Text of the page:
The Chicago Alternative Policing Strategy, also known as CAPS, combines the efforts of the police, the community, and other agencies to solve various problems within the community. The approach of the CAPS program is to be proactive instead of reactive.
"Problem solving at the neighborhood level is supported by a variety of strategies, including neighborhood-based beat officers; regular Beat Community Meetings involving police and residents; extensive training for both police and community; more efficient use of City services that impact crime; and new technology to help police and residents target crime hot spots” (2008, Chicago Police Department, Para. 3). By combining the efforts of officers and individuals throughout the community, public safety issues are addressed.
The CAPS program was started in 1993 in five of the City 's 25 police districts. It was implemented in the Englewood District, the Marquette District, the Austin District, the Morgan Park District, and the Rogers Park District. These districts were chosen because of their crime levels, diversity, and economic standings. In 1994, CAPS was introduced to the remaining 20 police districts and is presently implemented Citywide.
In regard to patrol with the CAPS program, they assign eight to nine officers to work the City 's 279 police beats. These officers survey and patrol the same areas for at least 12 months at a time. By staying at the same location for such a long duration, this allows the officers to become familiar with the residents, and allows the residents to become familiar with the officers. "Beat teams are fully equipped, motorized police units. They patrol primarily in their squad cars, but sometimes on foot as well. Beat officers respond to calls for police service on their beats, especially those calls that are of a non-emergency nature" (2008, Chicago Police Department, Para. 1). With officers readily available and accessible, this allows a fast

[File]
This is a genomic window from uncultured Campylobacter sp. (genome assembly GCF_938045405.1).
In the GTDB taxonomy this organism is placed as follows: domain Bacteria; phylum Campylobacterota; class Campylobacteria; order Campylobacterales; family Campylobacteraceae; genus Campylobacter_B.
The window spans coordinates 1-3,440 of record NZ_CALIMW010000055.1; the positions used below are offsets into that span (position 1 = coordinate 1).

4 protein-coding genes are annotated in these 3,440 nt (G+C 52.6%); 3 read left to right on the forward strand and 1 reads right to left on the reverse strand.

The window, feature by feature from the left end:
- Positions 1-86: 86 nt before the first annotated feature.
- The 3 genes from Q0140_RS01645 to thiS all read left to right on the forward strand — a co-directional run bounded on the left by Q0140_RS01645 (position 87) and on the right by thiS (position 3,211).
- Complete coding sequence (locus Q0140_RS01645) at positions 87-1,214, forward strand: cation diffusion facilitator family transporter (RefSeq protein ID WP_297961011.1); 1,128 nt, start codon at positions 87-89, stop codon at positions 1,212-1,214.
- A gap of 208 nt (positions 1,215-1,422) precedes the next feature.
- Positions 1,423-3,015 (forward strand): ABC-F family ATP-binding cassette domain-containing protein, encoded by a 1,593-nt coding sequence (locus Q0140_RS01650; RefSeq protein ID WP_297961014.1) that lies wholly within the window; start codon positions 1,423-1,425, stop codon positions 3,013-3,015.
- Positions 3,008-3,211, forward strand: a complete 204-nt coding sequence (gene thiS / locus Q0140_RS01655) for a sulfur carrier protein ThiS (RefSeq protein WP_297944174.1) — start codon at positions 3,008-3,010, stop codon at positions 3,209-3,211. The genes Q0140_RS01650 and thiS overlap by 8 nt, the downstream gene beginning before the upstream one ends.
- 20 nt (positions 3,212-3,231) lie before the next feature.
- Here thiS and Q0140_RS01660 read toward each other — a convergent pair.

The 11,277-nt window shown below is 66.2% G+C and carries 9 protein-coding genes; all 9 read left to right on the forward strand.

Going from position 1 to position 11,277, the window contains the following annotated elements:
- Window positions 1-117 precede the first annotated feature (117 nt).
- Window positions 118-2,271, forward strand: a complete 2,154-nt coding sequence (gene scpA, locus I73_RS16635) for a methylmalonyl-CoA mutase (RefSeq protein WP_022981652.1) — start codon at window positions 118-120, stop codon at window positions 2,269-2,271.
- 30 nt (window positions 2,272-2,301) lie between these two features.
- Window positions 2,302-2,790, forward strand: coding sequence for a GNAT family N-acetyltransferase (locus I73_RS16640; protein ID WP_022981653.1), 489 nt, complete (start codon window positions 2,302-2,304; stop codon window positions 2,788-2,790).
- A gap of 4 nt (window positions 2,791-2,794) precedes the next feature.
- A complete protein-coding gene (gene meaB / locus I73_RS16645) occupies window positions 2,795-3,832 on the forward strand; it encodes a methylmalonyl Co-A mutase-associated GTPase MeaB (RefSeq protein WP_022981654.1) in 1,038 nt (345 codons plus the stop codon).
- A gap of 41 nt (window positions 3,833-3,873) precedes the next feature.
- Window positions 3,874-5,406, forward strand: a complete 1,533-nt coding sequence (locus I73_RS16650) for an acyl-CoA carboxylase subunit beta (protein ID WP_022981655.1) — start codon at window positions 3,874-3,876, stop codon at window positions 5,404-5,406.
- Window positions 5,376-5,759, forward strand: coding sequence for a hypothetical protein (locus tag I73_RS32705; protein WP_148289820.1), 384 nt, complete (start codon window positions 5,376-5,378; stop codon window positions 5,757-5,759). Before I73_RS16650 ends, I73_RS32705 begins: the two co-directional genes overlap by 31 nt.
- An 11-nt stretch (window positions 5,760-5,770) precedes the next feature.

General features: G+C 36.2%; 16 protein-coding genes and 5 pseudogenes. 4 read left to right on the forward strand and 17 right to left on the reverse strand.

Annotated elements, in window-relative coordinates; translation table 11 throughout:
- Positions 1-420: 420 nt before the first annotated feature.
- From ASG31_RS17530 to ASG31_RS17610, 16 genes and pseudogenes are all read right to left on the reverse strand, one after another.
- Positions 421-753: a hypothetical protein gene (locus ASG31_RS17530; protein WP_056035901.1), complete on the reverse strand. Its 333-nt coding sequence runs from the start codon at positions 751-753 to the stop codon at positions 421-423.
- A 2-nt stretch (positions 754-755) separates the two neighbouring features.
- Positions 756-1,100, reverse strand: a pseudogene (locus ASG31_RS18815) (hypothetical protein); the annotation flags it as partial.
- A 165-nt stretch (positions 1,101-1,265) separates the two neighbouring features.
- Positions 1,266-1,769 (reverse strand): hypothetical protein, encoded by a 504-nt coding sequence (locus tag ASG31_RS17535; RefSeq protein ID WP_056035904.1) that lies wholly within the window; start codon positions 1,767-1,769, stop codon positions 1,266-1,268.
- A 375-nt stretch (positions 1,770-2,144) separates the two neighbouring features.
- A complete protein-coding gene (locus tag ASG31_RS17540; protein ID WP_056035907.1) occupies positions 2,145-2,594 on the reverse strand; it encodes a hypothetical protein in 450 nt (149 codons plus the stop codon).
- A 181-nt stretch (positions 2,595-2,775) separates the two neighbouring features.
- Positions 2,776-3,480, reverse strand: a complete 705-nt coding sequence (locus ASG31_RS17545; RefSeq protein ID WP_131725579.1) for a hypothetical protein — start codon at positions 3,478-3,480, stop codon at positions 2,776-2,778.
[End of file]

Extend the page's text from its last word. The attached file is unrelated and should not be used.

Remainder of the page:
References: Bowean, L. (2013, February 25). Chicago police look to revamp CAPS. Chicago Tribune.com. Retrieved from http://articles.chicagotribune.com/2013-02-25/news/ct-met-caps-chicago-police-20130225_1_caps-program-chicago-police-fight-crime Chicago Police Department. (2008). What is CAPS? Retrieved from https://portal.chicagopolice.org/portal/page/portal/ClearPath/Get%20Involved/How%20CAPS%20works/What%20is%20CAPS Moore, N. (2013, January 8). Chicago revamps community policing program. WBEZ.org. Retrieved from http://www.wbez.org/news/chicago-revamps-community-policing-program-104778